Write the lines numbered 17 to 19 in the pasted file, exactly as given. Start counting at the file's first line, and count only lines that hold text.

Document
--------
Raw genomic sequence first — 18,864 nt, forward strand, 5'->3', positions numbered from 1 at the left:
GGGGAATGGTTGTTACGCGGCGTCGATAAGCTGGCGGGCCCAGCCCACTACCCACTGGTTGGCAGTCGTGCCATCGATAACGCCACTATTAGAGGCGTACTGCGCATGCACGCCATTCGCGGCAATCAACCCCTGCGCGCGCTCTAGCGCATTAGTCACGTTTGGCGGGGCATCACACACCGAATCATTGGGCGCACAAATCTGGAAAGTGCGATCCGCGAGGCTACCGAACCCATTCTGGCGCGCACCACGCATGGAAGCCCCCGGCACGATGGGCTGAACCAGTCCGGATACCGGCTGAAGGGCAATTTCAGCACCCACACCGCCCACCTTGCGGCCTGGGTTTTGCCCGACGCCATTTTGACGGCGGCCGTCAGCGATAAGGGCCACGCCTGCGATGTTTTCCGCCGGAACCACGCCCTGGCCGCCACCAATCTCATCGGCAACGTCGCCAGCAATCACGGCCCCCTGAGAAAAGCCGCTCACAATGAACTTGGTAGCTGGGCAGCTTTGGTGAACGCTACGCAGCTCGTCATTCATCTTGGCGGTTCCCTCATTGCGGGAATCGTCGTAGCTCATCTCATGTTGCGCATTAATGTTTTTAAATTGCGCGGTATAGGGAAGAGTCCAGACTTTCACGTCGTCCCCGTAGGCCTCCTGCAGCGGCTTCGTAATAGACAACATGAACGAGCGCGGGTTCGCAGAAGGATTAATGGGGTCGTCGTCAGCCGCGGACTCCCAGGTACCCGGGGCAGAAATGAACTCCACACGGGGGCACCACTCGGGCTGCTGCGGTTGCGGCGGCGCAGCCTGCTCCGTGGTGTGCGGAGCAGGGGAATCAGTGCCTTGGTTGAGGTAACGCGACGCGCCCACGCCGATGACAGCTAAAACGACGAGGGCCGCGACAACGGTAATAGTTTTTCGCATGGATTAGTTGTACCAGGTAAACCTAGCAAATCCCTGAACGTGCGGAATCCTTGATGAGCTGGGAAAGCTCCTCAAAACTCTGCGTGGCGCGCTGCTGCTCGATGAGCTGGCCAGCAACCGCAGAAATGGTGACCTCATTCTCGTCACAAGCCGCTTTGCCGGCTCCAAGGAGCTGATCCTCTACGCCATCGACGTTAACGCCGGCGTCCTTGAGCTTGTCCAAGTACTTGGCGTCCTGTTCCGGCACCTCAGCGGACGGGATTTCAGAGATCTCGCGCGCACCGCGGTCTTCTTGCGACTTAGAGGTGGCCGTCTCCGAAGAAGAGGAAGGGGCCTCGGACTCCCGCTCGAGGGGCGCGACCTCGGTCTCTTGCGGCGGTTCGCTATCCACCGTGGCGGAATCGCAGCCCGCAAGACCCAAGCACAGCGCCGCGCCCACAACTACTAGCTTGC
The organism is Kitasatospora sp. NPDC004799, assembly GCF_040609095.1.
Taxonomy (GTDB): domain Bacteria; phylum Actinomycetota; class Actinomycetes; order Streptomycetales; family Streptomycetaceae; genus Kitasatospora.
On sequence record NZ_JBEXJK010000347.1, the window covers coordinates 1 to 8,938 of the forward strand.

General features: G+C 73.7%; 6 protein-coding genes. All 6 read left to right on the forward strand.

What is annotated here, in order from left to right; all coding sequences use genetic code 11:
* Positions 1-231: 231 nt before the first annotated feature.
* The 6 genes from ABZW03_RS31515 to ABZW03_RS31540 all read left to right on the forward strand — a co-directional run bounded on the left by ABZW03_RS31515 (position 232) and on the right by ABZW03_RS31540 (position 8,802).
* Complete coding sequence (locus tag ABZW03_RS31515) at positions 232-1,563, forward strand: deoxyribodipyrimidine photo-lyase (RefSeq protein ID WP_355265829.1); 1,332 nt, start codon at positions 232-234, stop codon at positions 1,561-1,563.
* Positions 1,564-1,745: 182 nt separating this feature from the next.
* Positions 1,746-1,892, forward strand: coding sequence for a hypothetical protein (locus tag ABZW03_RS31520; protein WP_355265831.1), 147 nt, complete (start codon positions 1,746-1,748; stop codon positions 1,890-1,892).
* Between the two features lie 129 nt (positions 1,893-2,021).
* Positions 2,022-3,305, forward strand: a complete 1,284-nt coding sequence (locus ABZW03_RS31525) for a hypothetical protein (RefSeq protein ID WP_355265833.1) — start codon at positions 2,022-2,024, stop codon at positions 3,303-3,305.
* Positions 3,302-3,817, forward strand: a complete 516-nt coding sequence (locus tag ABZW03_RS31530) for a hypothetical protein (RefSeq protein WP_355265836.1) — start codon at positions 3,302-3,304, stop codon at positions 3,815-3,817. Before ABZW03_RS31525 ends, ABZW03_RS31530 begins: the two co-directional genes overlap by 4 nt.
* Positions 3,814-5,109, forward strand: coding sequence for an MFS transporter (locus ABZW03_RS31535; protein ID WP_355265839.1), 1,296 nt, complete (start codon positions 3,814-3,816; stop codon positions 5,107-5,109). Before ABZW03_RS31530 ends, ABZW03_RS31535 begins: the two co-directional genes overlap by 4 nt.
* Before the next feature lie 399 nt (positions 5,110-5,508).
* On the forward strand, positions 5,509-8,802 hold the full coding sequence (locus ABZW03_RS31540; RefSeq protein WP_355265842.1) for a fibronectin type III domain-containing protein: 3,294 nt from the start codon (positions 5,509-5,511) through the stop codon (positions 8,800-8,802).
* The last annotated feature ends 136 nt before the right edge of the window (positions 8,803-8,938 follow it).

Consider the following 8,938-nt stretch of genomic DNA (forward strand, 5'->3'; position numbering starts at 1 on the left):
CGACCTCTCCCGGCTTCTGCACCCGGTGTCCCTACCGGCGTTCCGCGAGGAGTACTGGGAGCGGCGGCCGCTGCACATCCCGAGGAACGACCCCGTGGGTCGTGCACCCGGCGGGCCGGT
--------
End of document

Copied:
* Before the next feature lie 399 nt (positions 5,110-5,508).
* On the forward strand, positions 5,509-8,802 hold the full coding sequence (locus ABZW03_RS31540; RefSeq protein WP_355265842.1) for a fibronectin type III domain-containing protein: 3,294 nt from the start codon (positions 5,509-5,511) through the stop codon (positions 8,800-8,802).
* The last annotated feature ends 136 nt before the right edge of the window (positions 8,803-8,938 follow it).